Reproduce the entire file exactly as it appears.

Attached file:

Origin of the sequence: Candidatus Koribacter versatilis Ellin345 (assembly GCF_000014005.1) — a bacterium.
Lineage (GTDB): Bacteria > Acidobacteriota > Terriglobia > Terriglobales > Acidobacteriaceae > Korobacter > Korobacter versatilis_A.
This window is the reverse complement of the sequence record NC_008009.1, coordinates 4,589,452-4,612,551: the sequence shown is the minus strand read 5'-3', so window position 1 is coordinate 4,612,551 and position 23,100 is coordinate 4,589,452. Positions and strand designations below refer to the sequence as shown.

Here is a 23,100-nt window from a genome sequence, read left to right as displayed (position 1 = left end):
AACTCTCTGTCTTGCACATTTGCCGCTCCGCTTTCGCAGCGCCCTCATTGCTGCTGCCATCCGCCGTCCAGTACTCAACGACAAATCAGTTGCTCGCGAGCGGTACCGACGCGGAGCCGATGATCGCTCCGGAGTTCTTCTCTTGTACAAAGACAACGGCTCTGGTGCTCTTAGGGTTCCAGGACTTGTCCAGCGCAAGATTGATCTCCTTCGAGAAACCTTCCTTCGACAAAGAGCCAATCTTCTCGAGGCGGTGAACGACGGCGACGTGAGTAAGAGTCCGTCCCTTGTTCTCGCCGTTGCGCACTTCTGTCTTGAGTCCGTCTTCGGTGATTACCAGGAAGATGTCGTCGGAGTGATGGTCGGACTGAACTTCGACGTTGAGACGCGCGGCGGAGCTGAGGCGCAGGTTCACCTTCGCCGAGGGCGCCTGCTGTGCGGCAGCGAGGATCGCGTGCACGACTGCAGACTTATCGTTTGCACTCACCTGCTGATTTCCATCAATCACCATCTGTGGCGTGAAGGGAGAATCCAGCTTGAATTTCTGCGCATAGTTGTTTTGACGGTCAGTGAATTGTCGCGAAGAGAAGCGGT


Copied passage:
Origin of the sequence: Candidatus Koribacter versatilis Ellin345 (assembly GCF_000014005.1) — a bacterium.
Lineage (GTDB): Bacteria > Acidobacteriota > Terriglobia > Terriglobales > Acidobacteriaceae > Korobacter > Korobacter versatilis_A.
This window is the reverse complement of the sequence record NC_008009.1, coordinates 4,589,452-4,612,551: the sequence shown is the minus strand read 5'-3', so window position 1 is coordinate 4,612,551 and position 23,100 is coordinate 4,589,452. Positions and strand designations below refer to the sequence as shown.

Here is a 23,100-nt window from a genome sequence, read left to right as displayed (position 1 = left end):
AACTCTCTGTCTTGCACATTTGCCGCTCCGCTTTCGCAGCGCCCTCATTGCTGCTGCCATCCGCCGTCCAGTACTCAACGACAAATCAGTTGCTCGCGAGCGGTACCGACGCGGAGCCGATGATCGCTCCGGAGTTCTTCTCTTGTACAAAGACAACGGCTCTGGTGCTCTTAGGGTTCCAGGACTTGTCCAGCGCAAGATTGATCTCCTTCGAGAAACCTTCCTTCGACAAAGAGCCAATCTTCTCGAGGCGGTGAACGACGGCGACGTGAGTAAGAGTCCGTCCCTTGTTCTCGCCGTTGCGCACTTCTGTCTTGAGTCCGTCTTCGGTGATTACCAGGAAGATGTCGTCGGAGTGATGGTCGGACTGAACTTCGACGTTGAGACGCGCGGCGGAGCTGAGGCGCAGGTTCACCTTCGCCGAGGGCGCCTGCTGTGCGGCAGCGAGGATCGCGTGCACGACTGCAGACTTATCGTTTGCACTCACCTGCTGATTTCCATCAATCACCATCTGTGGCGTGAAGGGAGAATCCAGCTTGAATTTCTGCGCATAGTTGTTTTGACGGTCAGTGAATTGTCGCGAAGAGAAGCGGT